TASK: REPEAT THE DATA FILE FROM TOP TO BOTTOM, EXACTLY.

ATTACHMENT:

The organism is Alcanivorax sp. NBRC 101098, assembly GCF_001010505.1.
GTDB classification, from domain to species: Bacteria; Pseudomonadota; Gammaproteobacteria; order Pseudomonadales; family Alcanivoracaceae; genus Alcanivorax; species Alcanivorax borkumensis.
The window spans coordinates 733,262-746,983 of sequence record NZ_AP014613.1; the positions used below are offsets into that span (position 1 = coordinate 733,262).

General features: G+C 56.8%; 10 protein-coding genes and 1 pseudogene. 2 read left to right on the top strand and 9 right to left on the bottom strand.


The organism is Alcanivorax sp. NBRC 101098, assembly GCF_001010505.1.
GTDB classification, from domain to species: Bacteria; Pseudomonadota; Gammaproteobacteria; order Pseudomonadales; family Alcanivoracaceae; genus Alcanivorax; species Alcanivorax borkumensis.
The window spans coordinates 733,262-746,983 of sequence record NZ_AP014613.1; the positions used below are offsets into that span (position 1 = coordinate 733,262).

General features: G+C 56.8%; 10 protein-coding genes and 1 pseudogene. 2 read left to right on the top strand and 9 right to left on the bottom strand.